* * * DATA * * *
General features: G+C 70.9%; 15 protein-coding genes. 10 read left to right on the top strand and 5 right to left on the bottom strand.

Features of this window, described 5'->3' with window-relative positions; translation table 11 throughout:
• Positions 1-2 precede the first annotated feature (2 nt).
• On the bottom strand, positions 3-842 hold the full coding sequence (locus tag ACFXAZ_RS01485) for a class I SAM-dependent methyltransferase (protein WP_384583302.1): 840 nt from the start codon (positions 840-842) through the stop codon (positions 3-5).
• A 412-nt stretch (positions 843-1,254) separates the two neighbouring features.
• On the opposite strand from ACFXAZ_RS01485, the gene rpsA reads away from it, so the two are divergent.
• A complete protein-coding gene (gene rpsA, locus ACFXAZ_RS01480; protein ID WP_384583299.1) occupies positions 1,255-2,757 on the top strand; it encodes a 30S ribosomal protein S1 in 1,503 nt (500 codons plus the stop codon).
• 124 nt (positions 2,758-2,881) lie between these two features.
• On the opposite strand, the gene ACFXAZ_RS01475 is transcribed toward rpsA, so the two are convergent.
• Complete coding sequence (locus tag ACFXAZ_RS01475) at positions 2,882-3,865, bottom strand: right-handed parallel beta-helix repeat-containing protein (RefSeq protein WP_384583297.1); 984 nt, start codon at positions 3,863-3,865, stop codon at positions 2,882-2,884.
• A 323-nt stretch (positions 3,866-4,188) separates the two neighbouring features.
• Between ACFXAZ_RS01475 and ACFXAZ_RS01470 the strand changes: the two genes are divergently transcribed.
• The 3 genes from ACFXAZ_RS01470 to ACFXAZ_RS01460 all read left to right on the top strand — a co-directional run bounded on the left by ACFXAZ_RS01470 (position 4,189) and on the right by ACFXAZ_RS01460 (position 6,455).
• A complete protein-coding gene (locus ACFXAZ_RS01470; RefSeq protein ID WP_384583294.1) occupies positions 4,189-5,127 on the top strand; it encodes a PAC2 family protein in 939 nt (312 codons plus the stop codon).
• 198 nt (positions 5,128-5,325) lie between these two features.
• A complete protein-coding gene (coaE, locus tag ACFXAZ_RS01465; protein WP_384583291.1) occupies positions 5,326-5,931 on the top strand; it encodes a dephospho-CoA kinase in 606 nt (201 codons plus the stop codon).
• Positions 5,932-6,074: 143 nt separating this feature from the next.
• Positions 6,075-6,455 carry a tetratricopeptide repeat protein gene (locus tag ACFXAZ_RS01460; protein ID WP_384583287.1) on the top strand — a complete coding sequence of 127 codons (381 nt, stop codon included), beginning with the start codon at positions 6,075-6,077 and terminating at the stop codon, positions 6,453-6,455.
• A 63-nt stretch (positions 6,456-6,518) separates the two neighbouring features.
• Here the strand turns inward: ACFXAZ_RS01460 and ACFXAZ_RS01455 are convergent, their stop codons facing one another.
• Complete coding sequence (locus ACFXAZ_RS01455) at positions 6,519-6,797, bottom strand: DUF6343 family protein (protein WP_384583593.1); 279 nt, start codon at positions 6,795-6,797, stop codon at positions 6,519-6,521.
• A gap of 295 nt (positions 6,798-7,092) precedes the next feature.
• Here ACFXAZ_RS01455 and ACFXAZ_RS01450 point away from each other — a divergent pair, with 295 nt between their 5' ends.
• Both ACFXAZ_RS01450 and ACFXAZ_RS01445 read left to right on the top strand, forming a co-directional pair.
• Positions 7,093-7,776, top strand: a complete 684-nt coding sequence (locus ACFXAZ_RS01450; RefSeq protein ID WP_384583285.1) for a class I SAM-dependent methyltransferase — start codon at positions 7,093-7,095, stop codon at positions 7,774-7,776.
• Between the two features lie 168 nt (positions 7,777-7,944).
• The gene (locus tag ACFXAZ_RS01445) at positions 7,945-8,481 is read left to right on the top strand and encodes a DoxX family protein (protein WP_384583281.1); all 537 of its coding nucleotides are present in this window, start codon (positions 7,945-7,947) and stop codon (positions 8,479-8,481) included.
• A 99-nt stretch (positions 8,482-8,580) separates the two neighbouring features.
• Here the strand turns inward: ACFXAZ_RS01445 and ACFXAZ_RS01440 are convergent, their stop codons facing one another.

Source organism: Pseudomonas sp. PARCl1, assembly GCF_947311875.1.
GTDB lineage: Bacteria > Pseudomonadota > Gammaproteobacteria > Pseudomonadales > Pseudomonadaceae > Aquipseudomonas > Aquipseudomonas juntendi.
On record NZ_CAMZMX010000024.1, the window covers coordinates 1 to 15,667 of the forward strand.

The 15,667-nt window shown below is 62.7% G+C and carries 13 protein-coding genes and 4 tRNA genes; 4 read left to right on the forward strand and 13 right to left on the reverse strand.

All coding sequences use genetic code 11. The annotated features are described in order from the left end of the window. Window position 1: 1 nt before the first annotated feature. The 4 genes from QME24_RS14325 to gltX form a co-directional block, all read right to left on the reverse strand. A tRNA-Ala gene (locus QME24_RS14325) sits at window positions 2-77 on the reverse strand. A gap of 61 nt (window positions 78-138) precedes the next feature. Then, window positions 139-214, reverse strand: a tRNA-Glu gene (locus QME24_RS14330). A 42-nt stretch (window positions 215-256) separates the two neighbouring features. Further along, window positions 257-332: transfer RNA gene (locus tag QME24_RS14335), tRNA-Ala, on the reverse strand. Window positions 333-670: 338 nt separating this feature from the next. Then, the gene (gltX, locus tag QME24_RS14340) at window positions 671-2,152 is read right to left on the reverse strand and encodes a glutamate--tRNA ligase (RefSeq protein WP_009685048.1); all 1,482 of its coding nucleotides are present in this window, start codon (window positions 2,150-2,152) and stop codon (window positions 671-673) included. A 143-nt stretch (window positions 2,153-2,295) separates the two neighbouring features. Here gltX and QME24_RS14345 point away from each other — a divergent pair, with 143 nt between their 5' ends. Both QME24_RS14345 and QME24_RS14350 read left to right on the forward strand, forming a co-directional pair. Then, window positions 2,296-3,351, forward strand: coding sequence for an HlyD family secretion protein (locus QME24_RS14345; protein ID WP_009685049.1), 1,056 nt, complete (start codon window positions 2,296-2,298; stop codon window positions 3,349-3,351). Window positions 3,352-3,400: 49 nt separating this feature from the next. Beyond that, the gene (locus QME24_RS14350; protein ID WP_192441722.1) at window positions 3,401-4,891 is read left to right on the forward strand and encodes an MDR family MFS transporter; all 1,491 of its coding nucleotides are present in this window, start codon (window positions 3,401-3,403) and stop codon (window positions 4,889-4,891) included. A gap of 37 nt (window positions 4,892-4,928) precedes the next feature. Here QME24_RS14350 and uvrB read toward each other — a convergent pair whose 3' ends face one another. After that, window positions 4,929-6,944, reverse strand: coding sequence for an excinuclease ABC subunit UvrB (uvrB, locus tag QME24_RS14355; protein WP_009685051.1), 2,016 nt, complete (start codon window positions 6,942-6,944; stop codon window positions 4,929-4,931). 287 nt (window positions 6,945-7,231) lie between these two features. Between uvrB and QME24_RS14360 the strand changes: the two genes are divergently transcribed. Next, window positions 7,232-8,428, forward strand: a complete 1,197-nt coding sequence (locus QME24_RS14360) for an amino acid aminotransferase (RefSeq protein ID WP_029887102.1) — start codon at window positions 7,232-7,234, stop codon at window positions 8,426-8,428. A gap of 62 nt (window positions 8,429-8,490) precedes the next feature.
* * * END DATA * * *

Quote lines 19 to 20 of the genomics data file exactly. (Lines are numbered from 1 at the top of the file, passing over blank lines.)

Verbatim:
• A 63-nt stretch (positions 6,456-6,518) separates the two neighbouring features.
• Here the strand turns inward: ACFXAZ_RS01460 and ACFXAZ_RS01455 are convergent, their stop codons facing one another.